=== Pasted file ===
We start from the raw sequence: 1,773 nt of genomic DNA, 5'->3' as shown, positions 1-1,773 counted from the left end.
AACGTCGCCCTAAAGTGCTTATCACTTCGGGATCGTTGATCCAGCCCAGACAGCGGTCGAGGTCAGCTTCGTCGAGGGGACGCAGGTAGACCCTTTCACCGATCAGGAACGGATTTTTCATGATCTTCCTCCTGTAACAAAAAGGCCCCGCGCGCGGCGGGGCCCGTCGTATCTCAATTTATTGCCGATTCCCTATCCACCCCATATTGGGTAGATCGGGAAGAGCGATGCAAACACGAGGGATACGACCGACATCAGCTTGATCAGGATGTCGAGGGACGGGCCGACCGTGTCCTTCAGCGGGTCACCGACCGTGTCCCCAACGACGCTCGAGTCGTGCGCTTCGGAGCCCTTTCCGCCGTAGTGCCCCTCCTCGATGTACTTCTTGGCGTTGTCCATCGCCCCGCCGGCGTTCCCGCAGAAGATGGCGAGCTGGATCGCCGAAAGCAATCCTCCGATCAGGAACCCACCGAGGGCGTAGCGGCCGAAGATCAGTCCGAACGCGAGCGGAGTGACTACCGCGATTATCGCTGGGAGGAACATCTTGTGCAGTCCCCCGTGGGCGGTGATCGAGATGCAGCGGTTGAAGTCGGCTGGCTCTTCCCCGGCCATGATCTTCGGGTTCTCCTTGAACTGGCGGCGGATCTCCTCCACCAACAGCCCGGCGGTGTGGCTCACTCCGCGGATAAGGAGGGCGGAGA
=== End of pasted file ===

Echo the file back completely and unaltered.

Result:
We start from the raw sequence: 1,773 nt of genomic DNA, 5'->3' as shown, positions 1-1,773 counted from the left end.
AACGTCGCCCTAAAGTGCTTATCACTTCGGGATCGTTGATCCAGCCCAGACAGCGGTCGAGGTCAGCTTCGTCGAGGGGACGCAGGTAGACCCTTTCACCGATCAGGAACGGATTTTTCATGATCTTCCTCCTGTAACAAAAAGGCCCCGCGCGCGGCGGGGCCCGTCGTATCTCAATTTATTGCCGATTCCCTATCCACCCCATATTGGGTAGATCGGGAAGAGCGATGCAAACACGAGGGATACGACCGACATCAGCTTGATCAGGATGTCGAGGGACGGGCCGACCGTGTCCTTCAGCGGGTCACCGACCGTGTCCCCAACGACGCTCGAGTCGTGCGCTTCGGAGCCCTTTCCGCCGTAGTGCCCCTCCTCGATGTACTTCTTGGCGTTGTCCATCGCCCCGCCGGCGTTCCCGCAGAAGATGGCGAGCTGGATCGCCGAAAGCAATCCTCCGATCAGGAACCCACCGAGGGCGTAGCGGCCGAAGATCAGTCCGAACGCGAGCGGAGTGACTACCGCGATTATCGCTGGGAGGAACATCTTGTGCAGTCCCCCGTGGGCGGTGATCGAGATGCAGCGGTTGAAGTCGGCTGGCTCTTCCCCGGCCATGATCTTCGGGTTCTCCTTGAACTGGCGGCGGATCTCCTCCACCAACAGCCCGGCGGTGTGGCTCACTCCGCGGATAAGGAGGGCGGAGA